Louisiana, the state that's way ahead of the pack when it comes to determining the value added by teacher preparation programs, has released its annual report card and, again, teachers trained by The New Teacher Project (TNTP) come out on top. TNTP teachers not only appear to outperform other new teachers, but they also outperform teachers with three or more years of experience.
While the fact that TNTP teachers stack up so well against experienced teachers warrants some boasting and perhaps makes everything else we have to say here irrelevant, our sense of justice has gotten the better of us. As we observed last year, Louisiana officials use a methodology that defies logic (see our past coverage of this study). Much of the reason TNTP compares so well to other new teachers is because the study compares second-year TNTP teachers with first-year teachers fresh from undergraduate programs. No need to read that sentence again; you read it right the first time.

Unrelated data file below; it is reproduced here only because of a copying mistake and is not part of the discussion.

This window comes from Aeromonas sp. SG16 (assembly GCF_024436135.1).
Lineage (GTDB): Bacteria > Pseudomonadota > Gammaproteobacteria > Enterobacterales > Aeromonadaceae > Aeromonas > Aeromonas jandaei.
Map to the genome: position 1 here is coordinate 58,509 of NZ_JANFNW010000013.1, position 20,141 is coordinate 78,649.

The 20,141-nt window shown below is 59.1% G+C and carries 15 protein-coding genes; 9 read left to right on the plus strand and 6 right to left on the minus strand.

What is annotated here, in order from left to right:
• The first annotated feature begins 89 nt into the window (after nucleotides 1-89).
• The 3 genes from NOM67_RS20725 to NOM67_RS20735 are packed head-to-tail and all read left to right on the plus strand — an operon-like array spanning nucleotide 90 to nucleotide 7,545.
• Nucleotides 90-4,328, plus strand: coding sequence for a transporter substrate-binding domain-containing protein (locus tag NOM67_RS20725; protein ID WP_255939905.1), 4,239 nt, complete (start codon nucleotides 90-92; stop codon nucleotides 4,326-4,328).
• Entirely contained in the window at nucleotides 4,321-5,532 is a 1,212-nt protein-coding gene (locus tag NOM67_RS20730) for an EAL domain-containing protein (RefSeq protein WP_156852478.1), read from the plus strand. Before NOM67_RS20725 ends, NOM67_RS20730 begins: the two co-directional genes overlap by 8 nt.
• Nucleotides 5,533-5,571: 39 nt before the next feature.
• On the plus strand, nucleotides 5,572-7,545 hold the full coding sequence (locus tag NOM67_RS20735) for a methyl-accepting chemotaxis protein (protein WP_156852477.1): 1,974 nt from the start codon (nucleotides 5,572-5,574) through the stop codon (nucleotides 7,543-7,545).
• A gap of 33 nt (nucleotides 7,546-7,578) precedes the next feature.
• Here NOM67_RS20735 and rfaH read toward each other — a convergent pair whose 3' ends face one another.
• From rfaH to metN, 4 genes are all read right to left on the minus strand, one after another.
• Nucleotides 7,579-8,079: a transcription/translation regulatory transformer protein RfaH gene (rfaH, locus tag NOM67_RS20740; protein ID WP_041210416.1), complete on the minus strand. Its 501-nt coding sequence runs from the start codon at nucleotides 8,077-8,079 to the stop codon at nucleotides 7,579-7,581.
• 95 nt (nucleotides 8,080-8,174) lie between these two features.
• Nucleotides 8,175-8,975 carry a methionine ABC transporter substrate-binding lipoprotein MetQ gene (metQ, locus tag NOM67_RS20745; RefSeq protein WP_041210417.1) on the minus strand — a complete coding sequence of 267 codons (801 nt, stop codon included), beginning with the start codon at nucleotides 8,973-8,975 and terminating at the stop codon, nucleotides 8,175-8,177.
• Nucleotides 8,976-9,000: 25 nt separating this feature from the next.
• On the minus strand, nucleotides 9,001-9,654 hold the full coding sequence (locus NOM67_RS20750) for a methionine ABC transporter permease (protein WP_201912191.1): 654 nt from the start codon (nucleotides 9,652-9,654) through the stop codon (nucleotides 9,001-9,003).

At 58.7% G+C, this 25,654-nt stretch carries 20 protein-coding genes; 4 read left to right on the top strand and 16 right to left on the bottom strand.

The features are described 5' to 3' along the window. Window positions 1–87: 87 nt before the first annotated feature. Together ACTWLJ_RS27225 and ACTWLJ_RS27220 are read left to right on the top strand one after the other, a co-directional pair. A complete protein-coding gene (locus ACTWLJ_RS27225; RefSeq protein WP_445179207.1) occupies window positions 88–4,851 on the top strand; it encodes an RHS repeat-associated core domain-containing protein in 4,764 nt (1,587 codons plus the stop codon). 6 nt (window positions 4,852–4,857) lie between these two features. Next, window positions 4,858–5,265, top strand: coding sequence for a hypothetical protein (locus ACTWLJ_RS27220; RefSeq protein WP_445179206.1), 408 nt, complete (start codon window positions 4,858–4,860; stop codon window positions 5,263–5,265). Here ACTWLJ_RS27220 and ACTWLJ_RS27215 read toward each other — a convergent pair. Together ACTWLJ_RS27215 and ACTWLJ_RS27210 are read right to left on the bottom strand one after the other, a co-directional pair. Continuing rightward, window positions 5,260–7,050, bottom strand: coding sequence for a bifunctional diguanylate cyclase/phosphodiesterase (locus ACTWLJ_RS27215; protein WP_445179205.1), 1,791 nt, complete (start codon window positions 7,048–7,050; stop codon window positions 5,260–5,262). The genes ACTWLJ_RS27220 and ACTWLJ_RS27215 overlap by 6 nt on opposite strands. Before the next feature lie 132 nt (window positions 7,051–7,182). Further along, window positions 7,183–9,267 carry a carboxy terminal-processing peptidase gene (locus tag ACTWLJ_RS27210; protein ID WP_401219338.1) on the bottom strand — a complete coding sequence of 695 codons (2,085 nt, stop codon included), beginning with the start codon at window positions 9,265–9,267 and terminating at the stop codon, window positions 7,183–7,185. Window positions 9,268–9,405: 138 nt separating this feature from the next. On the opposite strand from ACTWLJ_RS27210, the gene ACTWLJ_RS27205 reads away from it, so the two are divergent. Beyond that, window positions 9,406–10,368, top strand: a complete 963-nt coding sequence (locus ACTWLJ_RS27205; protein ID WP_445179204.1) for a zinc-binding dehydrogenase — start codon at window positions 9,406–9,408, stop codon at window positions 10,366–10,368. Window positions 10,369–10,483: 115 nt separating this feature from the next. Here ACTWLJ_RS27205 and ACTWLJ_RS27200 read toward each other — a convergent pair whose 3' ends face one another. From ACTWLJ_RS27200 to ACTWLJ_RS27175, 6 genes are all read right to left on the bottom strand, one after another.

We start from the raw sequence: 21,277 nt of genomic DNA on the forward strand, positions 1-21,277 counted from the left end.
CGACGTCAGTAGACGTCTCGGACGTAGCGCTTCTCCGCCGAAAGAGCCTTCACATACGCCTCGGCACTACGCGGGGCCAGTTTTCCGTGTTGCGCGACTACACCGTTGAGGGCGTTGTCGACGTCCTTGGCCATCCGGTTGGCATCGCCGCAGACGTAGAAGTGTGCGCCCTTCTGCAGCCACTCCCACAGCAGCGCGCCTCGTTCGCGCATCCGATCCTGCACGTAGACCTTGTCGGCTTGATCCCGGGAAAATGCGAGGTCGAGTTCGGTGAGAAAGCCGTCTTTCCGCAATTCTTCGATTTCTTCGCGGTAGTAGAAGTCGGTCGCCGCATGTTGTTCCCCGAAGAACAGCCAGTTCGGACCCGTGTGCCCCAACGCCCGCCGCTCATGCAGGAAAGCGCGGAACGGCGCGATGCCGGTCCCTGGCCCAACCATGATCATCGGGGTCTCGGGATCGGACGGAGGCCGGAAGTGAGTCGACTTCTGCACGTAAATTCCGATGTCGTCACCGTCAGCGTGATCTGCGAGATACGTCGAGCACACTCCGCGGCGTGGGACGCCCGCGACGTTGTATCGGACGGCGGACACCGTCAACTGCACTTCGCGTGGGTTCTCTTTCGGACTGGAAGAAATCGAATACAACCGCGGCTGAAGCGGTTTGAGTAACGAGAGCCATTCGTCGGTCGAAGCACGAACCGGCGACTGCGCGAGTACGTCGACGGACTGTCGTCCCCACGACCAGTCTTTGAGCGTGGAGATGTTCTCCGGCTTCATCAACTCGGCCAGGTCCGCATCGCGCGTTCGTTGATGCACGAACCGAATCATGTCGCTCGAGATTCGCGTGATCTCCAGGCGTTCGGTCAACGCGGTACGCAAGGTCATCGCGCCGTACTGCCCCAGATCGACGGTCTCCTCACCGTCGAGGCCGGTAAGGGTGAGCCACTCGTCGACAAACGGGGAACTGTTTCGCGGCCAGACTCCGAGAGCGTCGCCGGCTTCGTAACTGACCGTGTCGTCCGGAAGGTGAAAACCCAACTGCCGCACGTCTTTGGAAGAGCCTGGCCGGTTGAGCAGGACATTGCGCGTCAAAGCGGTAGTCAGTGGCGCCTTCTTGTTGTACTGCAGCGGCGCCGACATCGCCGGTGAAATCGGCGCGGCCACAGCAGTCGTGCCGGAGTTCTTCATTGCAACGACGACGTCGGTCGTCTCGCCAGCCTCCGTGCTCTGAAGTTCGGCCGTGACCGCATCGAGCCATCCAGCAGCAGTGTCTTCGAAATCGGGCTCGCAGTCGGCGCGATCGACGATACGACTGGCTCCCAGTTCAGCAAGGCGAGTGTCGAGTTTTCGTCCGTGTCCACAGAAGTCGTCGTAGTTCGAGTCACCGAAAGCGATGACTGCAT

When we once again asked the Louisiana Regents why it makes any sense to compare teachers with a year of experience to those with none--given that the biggest jump any teacher makes in effectiveness is between the first and second years of experience, hands down--the response didn't make us feel any better. Technically speaking as only technocrats can, they view TNTP's first year in the classroom as the official student teaching year, in spite of the fact that these alt cert teachers are assigned as the teacher of record and are under little to no supervision. In effect, they equate the first year to the one semester of traditional student teaching required of undergraduates.
Also important to note is that you can't find any of this information in the actual report.